Voi siete partiti “You have left/left”
Loro sono partiti “They have left/left”
Cinzia: As you can see, if the auxiliary is the verb to be, essere, you have to match the past participle with gender and number.
Marco: Just like you would do with a normal adjective.
Cinzia: Now, let’s take a look at sentire.
Marco: “to hear”, which requires avere.
Io ho sentito “I have heard/heard”
Tu hai sentito “You have heard/heard”
Lui/Lei ha sentito “He/She/It has heard/heard”
Noi abbiamo sentito “We have heard/heard”
Voi avete sentito “You have heard/heard”
Loro hanno sentito “They have heard/heard”
Marco: Like we said at the beginning of this grammar section, the rules are the same for the first and second conjugation. Let’s take a look at some interesting facts about, for example, sentire.
Cinzia: Which can also be used in Italian as “to listen to”.
Marco: For example, “I am listening to pop music” can be translated in Italian either as
Cinzia: Ascolto musica pop.
Marco: Where the verb ascoltare is the equivalent of “to listen to”, or
Cinzia: Sento musica pop.
Marco: The second expression is less formal. Well, there are a few differences, small stylistic differences.
Cinzia: Yes. Finally, the verb sentire is often associated with emotions and feelings.
Marco: For instance, the sentence, “I feel well” in Italian would be...
Cinzia: mi sento bene.
Marco: In this case, sentire becomes a reflexive verb. The affinitive would be sentirsi, and has to be reclined accordingly.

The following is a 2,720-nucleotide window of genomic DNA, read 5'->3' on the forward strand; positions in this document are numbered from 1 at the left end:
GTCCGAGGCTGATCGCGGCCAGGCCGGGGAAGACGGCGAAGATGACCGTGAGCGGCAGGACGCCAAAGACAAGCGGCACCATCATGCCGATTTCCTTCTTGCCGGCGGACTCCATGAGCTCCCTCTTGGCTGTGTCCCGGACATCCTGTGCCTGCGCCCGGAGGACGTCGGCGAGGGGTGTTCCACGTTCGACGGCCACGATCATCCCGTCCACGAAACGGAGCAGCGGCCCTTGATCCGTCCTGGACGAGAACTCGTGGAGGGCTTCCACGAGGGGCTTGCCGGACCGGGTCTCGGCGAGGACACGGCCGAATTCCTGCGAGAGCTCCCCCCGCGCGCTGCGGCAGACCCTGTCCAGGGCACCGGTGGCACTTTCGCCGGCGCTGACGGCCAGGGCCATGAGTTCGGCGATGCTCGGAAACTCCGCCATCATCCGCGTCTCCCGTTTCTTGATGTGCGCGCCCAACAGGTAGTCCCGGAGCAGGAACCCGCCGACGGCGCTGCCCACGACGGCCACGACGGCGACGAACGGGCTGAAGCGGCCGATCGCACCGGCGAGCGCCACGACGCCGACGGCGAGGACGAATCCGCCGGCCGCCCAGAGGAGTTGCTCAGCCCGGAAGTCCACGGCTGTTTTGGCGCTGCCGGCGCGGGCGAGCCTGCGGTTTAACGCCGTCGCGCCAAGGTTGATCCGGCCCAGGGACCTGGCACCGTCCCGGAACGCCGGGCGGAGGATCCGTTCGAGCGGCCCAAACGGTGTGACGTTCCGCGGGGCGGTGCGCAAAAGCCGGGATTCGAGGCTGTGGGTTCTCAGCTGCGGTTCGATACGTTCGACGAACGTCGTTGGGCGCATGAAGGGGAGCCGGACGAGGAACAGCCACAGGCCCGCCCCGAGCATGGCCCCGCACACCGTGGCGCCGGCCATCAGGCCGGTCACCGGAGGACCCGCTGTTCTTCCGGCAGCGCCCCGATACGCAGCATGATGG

Outro

Cinzia: Mi sento stanca, “I feel tired”.
Marco: Anch'io mi sento stanco. So let’s say goodbye to our students.
Cinzia: Ciao, ciao! Gentili ascoltatori, ci vediamo domani!
Marco: Ciao!
Cinzia: Ciao!

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ItalianPod101.com Verified
Monday at 06:30 PM
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ItalianPod101.com Verified
Tuesday at 09:59 AM
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Ciao Evgeniya,


Thank you for posting. Grazie per il commento.

Non c'è una regola precisa. There isn't a fixed rule.

La maggior parte dei verbi si coniuga con il verbo "avere". The most of the verbs is conjugated with "avere" verb.

Alcuni verbi di movimento usano "essere". Some verbs indicating movement use "essere".

Tutti i verbi transitivi usano "avere". All transitive verbs (the verbs that can have a direct object) use "avere".

Quando non sei sicura, controlla il dizionario! When you are not sure, please check the dictionary ;)


Grazie,

Ofelia

Team ItalianPod101.com

Evgeniya
Sunday at 02:48 AM
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Buongiogno cari insegnanti,


Sono Evgeniya di Rissia. Vorrei chiudere, per favore. Di verbi e compagnioni-verbi avare essere. Come so quando uso un "essere" e quando un avere con IRE-verbi ?